But Mother Nature had not shown her hand to us completely! The veil of darkness soon had its grip on the canopy above, and then it wasn’t a moment before this enchanting place became the womb where nightmares are born. As the last headlamp went on, so too did the last flicker of sunlight slip through the leaves. And it was in complete darkness that we would spend the next grueling hours, bathed in the chill of the night. The tree limbs that were at once a picturesque backdrop to an early Autumn afternoon were now creaking and curling in toward us. Like the spinney fingers of a witch they dared to entangle us in their tricky trap. And so too did the forest floor seem to open up and Grendle himself appear with outstretched arms, clawing and gnashing at our feet. Many of us would sleepily stumble from rock to rock and bounce from tree to tree. So dark was it that we might as well have been in a deep dark cave, spelunking our way toward some unseen light. Some trekkers tell a tale of demonic gremlins peering from just outside the reach of our spherical lights, while others experienced sights of magical prancing ponies with wings. Whatever the case, the lack of sleep and the extraordinary expense of calories had us all on a haunting trip through the darkness. Had it not been for the superb efforts of our support team none would have emerged from that hell. Instead we were fed, re-hydrated, reinvigorated and even saved from certain peril thanks to Team O’Connor who graciously drove through the night to meet us at intervals along the way.
As night finally gave way to to a chilly and damp morning we found ourselves at the cusp of the last leg of a long hard journey. Yet, Diakon lay still many miles ahead of (and above) us. This last 7 miles would be the ultimate test of grit and determination. As if the long hours, sleep deprivation, the blistered feet, and the aching bones were not enough torture, we had still more obstacles to surmount, the main one being elevation. As we departed the comfort of an impromptu roadside den, that fortress in the sky called down to us from high atop a wooded ridge. Between us and it were rocky inclines, stair-cased switchbacks, cold mountain water, and what will forever be known to me as the Great Pennsylvania Rock Maze. We climbed and climbed and climbed. And when we didn’t climb we plodded down steep faces that seemed to grind every bone in my weary legs. I felt as if my knees were going to explode and my calves burned from the never-ending climbs. As close as we thought we were to victory and rest, Diakon always seemed just out of reach. At each turn we were met with yet another rock scramble, or another staircase, or a flooded creek bed that whisked away our hope of a dry finish. That last mile and a half seemed to repeat itself while false images of buildings and camp sites disappeared like desert mirages.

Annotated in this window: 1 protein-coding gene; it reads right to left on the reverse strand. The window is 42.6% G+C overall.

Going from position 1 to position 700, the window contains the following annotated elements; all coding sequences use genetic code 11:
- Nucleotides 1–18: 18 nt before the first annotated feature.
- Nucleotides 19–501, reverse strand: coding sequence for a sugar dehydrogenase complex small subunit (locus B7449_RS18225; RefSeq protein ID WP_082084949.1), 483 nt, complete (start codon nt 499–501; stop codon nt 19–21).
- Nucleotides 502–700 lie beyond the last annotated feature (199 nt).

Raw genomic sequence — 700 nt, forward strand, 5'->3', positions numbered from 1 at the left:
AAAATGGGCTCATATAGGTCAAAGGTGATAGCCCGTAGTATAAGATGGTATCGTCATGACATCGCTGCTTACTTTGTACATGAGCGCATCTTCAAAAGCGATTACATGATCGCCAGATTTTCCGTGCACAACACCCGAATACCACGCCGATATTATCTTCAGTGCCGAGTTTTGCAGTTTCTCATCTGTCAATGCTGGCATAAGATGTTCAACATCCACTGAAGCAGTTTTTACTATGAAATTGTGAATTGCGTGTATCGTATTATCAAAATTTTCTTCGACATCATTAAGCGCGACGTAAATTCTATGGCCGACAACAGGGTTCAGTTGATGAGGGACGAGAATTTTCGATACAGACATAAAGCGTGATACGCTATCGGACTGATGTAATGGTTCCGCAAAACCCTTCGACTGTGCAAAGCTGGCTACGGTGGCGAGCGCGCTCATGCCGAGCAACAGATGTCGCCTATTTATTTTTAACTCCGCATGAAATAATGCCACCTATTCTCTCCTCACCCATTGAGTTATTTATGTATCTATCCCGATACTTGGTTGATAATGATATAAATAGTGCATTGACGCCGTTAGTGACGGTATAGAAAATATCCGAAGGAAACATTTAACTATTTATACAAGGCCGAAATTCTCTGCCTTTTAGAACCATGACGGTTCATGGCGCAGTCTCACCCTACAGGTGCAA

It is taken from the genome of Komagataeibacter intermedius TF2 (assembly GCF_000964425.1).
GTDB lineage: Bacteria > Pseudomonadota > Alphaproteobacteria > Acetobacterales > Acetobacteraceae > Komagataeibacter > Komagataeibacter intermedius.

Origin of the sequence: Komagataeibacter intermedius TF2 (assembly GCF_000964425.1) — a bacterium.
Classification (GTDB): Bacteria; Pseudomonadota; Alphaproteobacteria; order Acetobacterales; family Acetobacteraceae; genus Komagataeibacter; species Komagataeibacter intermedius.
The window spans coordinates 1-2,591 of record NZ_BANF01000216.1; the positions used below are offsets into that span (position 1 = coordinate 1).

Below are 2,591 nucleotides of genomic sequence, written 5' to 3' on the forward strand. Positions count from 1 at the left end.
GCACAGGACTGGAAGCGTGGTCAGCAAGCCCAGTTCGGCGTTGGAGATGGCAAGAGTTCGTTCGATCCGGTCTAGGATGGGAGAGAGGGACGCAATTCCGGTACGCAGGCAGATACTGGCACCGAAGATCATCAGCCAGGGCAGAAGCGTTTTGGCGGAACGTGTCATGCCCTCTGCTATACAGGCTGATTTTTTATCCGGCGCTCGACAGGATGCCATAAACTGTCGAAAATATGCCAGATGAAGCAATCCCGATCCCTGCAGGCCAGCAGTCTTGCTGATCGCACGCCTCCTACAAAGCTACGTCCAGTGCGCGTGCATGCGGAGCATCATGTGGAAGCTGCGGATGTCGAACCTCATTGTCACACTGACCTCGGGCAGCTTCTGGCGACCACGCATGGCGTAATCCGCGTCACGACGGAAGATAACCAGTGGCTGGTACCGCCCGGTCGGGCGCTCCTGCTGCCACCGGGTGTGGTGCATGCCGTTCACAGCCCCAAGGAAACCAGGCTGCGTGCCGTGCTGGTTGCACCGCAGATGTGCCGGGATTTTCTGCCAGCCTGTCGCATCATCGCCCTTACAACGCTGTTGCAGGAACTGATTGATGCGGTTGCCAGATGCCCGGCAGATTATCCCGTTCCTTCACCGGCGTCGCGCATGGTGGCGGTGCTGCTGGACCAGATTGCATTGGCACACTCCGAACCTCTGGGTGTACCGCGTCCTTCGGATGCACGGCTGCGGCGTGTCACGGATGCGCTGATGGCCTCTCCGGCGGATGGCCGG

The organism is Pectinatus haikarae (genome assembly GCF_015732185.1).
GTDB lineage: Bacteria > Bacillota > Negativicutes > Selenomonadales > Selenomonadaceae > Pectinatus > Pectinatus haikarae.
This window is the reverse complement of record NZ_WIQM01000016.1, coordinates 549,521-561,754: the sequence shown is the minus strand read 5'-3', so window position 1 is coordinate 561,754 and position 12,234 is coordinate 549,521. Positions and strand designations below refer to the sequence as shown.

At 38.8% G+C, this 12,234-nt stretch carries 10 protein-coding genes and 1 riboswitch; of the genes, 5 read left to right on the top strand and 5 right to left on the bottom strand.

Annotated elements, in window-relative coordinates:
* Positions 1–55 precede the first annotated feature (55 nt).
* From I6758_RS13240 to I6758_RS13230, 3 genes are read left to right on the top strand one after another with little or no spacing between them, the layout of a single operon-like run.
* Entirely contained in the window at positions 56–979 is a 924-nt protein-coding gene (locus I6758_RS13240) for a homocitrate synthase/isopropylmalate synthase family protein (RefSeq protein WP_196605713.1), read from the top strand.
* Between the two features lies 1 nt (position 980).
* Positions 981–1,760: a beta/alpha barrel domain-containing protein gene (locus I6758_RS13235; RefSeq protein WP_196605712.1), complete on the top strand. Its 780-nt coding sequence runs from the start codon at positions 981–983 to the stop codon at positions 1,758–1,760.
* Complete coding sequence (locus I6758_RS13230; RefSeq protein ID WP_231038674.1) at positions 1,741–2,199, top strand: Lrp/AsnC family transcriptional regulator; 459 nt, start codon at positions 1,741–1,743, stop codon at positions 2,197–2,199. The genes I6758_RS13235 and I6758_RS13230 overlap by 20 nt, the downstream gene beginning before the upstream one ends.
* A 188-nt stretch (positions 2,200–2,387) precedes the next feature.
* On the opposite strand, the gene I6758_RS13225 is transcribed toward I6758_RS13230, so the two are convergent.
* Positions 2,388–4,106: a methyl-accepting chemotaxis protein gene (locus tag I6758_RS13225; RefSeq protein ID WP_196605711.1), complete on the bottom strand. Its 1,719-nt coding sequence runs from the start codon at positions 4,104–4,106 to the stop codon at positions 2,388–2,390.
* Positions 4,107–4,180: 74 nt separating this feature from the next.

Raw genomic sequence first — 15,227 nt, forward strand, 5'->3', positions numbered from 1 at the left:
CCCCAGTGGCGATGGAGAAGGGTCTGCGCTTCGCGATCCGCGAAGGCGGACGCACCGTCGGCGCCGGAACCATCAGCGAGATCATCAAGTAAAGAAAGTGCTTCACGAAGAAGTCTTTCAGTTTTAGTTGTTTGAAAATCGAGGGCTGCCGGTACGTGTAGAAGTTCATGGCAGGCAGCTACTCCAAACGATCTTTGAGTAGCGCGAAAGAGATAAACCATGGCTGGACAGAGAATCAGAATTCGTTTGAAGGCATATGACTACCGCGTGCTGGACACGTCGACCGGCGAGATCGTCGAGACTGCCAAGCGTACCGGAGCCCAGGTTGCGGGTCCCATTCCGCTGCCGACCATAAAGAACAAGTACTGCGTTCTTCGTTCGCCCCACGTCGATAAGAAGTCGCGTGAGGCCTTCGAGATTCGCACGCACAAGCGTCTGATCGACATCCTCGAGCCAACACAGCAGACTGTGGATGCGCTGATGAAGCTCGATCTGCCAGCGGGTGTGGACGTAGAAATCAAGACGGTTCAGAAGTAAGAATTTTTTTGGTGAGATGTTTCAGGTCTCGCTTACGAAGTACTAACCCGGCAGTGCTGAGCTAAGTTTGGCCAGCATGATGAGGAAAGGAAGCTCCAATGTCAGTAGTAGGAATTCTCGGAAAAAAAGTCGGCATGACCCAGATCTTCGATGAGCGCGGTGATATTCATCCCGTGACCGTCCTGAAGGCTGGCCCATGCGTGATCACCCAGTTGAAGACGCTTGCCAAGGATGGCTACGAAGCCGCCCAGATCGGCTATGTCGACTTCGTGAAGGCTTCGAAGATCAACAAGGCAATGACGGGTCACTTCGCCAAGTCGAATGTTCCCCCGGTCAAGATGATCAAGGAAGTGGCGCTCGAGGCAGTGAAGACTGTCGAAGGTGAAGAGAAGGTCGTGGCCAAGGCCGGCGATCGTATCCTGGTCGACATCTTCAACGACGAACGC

Finally! Real structures appeared and the trail gave way to a paved driveway that led right to an inviting cafeteria. The smell of warm food flirted with my nostrils and finally I got my wish for a real seat to sit in! We were treated to a hearty Shepherd's Pie, cheeseburgers with all the fixins, orange juice and hot coffee - a real feast for the weary woodland trekkers, and a welcome change from the monotony of water and granola. At last the long journey had come to its end. We were reunited with the open arms and smiles from friends, old and new.
Its fun to tell a fantastical story of an epic adventure. Its great to get outdoors and do something challenging for a good cause. But the real heroes are the people who take there time and efforts to give meaning to lives that may be hanging in the balance. My inspiration are the people like Anthony Brau who are committed to the success of these youths; people like Greg Blair who organize and contribute through volunteerism; people like Gabe and Heidi, Billy and Don who push past their limits for a cause greater than 14 crazy people walking through the night, and to gracious givers like Jackie, Keen Footware, Really Raw Honey, REI Rockville, and Galaxy who find ways to play their part in an effort to build and support the lives of our future leaders. Last I heard, somewhere close to $5,000 had been raised in conjunction with this effort! I am so proud of what we accomplished and I thank God that I was blessed to cross paths with everyone at 1Voice Trekking/Diakon Flight Program/HikingUpward. This is a Get Up, Get Out...I won’t soon forget! Stay tuned, 1 Voice is already planning the next big adventure...